Postgraduate Course: Gender, Crime and Criminal Justice (LAWS11046)
|School||School of Law
||College||College of Humanities and Social Science
|Credit level (Normal year taken)||SCQF Level 11 (Postgraduate)
||Availability||Available to all students
|Summary||The aim of this course is to examine crime and criminal justice policy and practice in relation to gender.
The course will be organised around two case study topics. Each topic will be explored in detail over four weeks. Preliminary and core readings will be identified and will provide a starting point for class discussions. Students will also be given the opportunity to identify and focus attention upon specific themes and issues of particular interest to them. They will then conduct their own independent research (individually and in groups) into these themes in order to build up and develop the case studies. Previous case study topics have included domestic violence and prostitution.
Entry Requirements (not applicable to Visiting Students)
||Other requirements|| None
Information for Visiting Students
|High Demand Course?
Course Delivery Information
|Academic year 2017/18, Available to all students (SV1)
|Learning and Teaching activities (Further Info)
Seminar/Tutorial Hours 20,
Programme Level Learning and Teaching Hours 4,
Directed Learning and Independent Learning Hours
|Assessment (Further Info)
|Additional Information (Assessment)
||5000 word essay
||This course emphasises student-led learning and opportunities for formative feedback are woven throughout the course to support students in developing their research and response to specific case study questions:
The first week of each case study will involve an initial scoping and orientation of the case study topic and will culminate in a group presentation on the topic in the fourth week.
1. In weeks 2 and 3 of each case study, students will be asked to submit a short individual or group report on the research they have done that week and report back on this in the seminar.
2. At the end of each case study, generic feedback will be provided on the written reports, forming an opportunity for ongoing feedback on essay writing skills and styles throughout the course will be provided.
3. The final case study ┐report┐ presentations will also provide an opportunity to undertake a peer-assessment and seminar-leader assessment and receive feedback on presentation skills within the course.
4. Feed-forward of the first case study project to assist students in advancing their research, academic writing and presentations skills further in the second case study.
5. Students have an opportunity to design their own essay question with guidance from the course organiser. This will be discussed with the course organiser and submitted to the external examiner for formal consideration.
|No Exam Information
On completion of this course, the student will be able to:
- Demonstrate knowledge and understanding of contemporary crime patterns and trends, as well as key theoretical and policy debates as they may releate to contemporary case studies of gender crime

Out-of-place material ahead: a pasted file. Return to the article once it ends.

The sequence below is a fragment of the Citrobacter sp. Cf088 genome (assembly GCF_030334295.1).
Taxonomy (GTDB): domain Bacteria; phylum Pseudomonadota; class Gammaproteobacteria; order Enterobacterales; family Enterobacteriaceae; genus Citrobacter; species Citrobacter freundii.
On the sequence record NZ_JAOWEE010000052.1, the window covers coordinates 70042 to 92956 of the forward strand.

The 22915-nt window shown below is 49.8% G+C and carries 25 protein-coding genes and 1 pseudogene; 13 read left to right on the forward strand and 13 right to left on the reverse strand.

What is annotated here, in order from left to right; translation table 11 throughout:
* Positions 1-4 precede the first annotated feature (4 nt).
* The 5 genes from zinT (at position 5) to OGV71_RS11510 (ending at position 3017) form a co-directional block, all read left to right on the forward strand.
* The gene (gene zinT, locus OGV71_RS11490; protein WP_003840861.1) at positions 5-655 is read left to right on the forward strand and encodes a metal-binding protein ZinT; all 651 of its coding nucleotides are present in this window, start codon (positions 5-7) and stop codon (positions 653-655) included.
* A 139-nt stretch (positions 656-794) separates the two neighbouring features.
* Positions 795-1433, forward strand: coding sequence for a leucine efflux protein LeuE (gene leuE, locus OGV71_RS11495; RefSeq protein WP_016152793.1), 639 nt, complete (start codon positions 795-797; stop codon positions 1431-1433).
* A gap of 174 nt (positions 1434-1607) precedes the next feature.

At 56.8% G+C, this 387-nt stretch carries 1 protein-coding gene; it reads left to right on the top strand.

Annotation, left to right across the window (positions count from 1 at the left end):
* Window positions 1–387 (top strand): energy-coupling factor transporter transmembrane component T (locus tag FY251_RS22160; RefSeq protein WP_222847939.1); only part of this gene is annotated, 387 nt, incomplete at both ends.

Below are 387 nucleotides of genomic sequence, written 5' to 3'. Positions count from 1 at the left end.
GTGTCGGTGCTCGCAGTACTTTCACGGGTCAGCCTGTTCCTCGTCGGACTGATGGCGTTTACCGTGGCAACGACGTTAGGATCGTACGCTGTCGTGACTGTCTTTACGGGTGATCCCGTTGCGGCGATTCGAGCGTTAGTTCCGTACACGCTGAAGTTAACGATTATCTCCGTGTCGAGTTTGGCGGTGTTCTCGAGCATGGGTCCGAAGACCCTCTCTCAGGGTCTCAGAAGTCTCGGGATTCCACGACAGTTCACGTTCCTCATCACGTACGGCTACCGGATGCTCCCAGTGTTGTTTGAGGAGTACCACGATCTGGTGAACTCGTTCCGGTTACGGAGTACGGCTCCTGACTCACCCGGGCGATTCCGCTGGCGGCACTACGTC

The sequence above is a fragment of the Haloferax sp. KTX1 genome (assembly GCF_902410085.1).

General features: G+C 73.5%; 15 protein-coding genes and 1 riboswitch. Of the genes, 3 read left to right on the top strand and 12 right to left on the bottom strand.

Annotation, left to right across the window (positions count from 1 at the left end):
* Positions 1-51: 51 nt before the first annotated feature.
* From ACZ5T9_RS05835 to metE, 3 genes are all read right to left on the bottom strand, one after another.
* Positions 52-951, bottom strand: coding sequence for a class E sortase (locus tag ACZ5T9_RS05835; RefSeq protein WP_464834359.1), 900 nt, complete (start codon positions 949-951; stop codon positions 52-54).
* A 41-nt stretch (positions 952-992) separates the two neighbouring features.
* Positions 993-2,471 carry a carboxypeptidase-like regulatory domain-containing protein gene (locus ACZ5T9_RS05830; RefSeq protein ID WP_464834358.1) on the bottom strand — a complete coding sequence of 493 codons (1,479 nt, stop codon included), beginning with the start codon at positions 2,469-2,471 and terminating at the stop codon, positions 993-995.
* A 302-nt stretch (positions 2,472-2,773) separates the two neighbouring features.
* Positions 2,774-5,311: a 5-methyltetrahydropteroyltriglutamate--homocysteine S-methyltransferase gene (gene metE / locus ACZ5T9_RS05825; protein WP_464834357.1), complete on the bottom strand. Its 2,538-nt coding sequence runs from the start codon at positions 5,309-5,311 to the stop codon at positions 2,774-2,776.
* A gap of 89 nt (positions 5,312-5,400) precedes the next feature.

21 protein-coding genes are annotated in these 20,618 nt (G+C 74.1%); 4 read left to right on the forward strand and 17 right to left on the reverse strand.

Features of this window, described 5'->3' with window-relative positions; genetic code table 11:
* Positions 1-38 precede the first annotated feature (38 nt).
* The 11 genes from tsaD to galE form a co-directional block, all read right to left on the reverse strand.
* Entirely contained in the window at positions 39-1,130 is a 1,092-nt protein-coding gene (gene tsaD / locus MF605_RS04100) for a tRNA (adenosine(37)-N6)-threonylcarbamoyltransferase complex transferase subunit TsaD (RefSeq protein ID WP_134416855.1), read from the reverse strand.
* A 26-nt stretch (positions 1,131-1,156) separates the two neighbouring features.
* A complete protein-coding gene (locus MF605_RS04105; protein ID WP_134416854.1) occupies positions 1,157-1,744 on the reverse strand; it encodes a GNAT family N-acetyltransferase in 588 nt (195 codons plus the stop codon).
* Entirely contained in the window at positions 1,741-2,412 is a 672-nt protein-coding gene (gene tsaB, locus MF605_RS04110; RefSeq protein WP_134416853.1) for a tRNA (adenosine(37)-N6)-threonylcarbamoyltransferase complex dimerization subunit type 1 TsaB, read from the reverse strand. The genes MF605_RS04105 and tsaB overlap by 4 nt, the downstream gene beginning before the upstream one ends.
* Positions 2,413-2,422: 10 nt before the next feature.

- undertake a review of the case study topics informed by contemporary research within the subject rea and through doing so, critically assess key theories which aim to explain the gendered nature of crime
- Independently identify and synthesise material from a variety of sources in a critical and reflective manner
- Students will be able to give oral presentations and written summaries of their own research to the class, field questions on these presentations and pose constructive questions on the presentations of others
- Take responsibility for shaping their own research agenda and undertaking independent research into a case study topic with support and guidance from peers and academic staff
|Walklate, S. (2004) ┐Introduction┐ in Gender, Crime and Criminal Justice (Second edition), Cullompton: Willan |
Newburn, T. and Stanko, E. (eds) (1995) Just Boys Doing Business?: Men, Masculinities and Crime, London; New York: Routledge.
|Graduate Attributes and Skills
||The course provides the opportunity for students to develop skills in a number of areas:
1. Synthesis, evaluation and critical analysis of different forms of argument and evidence
2. Ability to identify, conceptualise and define new research questions as they undertake a case study analysis
3. Communication skills, including written and oral presentation skills
4. Capacity to work both independently and with peers to further knowledge and understanding of a topic
5. Substantial autonomy through the design of individual essay questions and shaping of research agenda and approach to developing case studies
|Keywords||Gender,Justice,Crime,Criminology,Case study,Sexuality,Femininity,Masculinity,Social Science
|Course organiser||Ms Sarah Macqueen
Tel: (0131 6)50 2136
|Course secretary||Ms Olivia Hayes
Tel: (0131 6)50 9588